After years of work, the permits are finally in place for removal of the sediment-filled San Clemente Dam on the Carmel River.
On June 21, federal, state and local officials celebrated the start of the largest dam removal in California history, calling it a crucial environmental restoration project that could serve as a precedent for other dams in the state and the nation.
The project, due to start in August, includes removing the 106-foot-high dam located 15 miles above Carmel. It has been out of use for years, with tons of sediment accumulating behind the aging structure, and was deemed seismically unsafe in the 1990s.
Every big dam removal project poses a large-scale environmental experiment, according to CSU Monterey Bay Professor Doug Smith. This dam removal is especially worthy of study because it is a new technique designed to keep all the trapped sediment in place, he said.
And that’s where CSUMB students come in.
Graduate student Sheldon Leiker and undergraduate August Delforge (an intern from the university’s Undergraduate Research Opportunities Center) are leading the charge to quantify unintended environmental consequences, as a way to guide future dam removal projects.
Leiker, who will enter her second year in the Applied Marine and Watershed Science master’s program, works in Dr. Smith’s watershed geology lab. She and her field team of Delforge and Elizabeth Geisler, another grad student, are conducting a study on sediment transport in the Carmel River. California American Water is providing the funding to support the students.
The team is collaborating with NOAA and the U.S. Geological Survey to set up sites from just above the dam to the Carmel lagoon for monitoring.
“Basically, we are trying to establish a baseline of the river's current sediment system to be compared to studies after the dam is removed. That way, we can track changes in the system that result from the dam removal,” she said.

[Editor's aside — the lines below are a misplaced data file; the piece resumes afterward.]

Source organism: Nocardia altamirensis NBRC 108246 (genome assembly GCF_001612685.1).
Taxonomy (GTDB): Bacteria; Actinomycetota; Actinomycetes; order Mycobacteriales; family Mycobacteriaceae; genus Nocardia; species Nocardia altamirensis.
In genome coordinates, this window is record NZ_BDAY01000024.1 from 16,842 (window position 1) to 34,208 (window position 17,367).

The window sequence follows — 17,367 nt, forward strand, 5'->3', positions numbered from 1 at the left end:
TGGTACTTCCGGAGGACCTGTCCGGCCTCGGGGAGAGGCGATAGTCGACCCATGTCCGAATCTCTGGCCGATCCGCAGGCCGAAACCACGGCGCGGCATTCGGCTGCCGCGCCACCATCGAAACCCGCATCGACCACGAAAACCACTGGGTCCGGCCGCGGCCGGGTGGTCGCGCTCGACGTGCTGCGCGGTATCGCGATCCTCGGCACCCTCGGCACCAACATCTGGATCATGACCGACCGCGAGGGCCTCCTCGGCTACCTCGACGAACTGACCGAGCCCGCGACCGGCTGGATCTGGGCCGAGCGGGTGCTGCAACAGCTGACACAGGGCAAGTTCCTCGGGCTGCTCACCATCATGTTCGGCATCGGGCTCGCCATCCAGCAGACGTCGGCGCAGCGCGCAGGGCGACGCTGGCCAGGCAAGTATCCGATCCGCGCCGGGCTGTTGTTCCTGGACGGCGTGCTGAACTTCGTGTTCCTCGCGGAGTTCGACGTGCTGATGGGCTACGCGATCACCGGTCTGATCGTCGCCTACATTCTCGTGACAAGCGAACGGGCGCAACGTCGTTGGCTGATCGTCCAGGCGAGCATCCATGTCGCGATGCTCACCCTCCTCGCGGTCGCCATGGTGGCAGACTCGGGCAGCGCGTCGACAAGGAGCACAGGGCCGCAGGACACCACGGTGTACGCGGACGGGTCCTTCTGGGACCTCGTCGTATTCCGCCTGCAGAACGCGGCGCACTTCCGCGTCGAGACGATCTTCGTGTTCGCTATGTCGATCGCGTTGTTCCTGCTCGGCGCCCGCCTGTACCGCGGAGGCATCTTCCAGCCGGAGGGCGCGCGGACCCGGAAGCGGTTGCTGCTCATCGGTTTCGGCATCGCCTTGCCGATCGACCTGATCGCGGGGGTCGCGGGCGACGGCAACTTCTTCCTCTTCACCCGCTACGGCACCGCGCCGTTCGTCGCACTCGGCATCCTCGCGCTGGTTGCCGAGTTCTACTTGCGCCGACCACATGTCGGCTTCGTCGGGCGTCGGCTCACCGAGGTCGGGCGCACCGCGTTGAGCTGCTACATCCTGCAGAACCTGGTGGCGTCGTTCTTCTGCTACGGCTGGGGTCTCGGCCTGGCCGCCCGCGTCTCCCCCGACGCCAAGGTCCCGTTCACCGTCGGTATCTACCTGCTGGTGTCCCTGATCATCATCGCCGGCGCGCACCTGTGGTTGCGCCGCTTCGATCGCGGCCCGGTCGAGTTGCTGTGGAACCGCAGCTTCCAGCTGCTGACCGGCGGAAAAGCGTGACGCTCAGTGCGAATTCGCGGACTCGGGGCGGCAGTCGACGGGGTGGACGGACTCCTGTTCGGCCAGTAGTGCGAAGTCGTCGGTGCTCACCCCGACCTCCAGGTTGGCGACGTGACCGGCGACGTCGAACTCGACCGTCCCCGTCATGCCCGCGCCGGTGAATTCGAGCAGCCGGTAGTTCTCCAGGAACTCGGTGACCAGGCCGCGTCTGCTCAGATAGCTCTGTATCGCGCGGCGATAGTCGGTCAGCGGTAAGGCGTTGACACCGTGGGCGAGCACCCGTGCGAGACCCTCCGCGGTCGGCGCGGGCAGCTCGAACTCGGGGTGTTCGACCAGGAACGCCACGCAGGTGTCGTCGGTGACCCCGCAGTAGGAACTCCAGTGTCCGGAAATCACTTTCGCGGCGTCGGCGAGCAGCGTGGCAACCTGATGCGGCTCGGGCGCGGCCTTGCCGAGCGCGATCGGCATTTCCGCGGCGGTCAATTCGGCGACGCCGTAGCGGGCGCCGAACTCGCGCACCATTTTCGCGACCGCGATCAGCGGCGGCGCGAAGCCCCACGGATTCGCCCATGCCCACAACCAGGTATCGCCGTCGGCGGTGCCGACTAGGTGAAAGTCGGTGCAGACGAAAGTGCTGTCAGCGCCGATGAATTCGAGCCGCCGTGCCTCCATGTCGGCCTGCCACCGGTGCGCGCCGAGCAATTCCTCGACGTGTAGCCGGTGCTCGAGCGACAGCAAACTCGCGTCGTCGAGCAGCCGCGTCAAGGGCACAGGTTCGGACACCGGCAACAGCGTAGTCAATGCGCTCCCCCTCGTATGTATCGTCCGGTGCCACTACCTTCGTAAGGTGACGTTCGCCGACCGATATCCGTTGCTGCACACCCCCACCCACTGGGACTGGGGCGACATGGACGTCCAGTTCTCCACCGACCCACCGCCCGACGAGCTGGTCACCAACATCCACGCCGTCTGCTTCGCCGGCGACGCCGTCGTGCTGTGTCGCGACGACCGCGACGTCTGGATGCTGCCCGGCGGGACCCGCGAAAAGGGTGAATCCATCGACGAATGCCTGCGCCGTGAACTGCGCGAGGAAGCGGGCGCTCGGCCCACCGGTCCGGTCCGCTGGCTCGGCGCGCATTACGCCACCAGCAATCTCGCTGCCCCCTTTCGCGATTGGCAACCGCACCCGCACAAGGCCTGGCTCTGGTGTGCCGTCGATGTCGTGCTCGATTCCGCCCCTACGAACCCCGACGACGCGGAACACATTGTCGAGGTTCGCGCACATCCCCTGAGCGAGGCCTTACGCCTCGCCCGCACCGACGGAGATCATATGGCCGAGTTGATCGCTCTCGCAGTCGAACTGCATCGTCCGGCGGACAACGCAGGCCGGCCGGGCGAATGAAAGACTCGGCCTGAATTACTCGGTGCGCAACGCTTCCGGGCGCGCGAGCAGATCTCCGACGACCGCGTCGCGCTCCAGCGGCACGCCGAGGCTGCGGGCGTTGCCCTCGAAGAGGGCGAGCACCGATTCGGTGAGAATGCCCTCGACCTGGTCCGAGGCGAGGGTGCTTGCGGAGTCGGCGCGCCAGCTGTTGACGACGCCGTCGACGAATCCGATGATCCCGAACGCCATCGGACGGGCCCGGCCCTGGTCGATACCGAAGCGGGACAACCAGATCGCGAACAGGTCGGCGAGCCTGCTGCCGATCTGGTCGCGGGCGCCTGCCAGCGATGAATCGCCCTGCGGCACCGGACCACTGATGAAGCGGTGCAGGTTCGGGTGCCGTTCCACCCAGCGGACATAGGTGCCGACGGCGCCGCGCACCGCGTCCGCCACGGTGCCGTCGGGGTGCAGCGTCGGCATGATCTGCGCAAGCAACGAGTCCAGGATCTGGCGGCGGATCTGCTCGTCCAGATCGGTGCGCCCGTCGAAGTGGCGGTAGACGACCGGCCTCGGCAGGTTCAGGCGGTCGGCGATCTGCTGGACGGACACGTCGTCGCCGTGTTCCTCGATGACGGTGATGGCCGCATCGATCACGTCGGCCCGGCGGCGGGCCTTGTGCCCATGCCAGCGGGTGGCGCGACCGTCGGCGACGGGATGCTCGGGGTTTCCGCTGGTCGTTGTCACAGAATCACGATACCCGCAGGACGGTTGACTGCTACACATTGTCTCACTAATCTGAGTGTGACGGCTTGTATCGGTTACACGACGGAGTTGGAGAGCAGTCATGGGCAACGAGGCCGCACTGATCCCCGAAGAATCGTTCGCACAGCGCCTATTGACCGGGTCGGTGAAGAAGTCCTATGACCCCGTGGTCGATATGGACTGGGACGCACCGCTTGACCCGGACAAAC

“Our field work consists of conducting topographic surveys and determining particle size distribution of the river bed at several study sites along the river,” she explained.
Leiker earned her undergraduate degree in avian biology at the University of Georgia, and then spent some time in Costa Rica working as a teaching assistant on tropical ecology study-abroad programs and as a naturalist for a biological research station within Cabo Blanco Absolute Reserve.
“Working in Costa Rica, I realized I wanted to shift my career toward environmental and physical sciences rather than biology.
“At a California State University course in Costa Rica, I met some of the CSUMB faculty, learned of the program and decided to apply. The applied marine and watershed science master’s program appealed to me because of the hands-on approach the courses take,” she said.
“It provides students with excellent academics and real world experience in our field, which is invaluable to students.”
Photo: Sheldon Leiker (left) and August Delforge. Photo courtesy of Dr. Doug Smith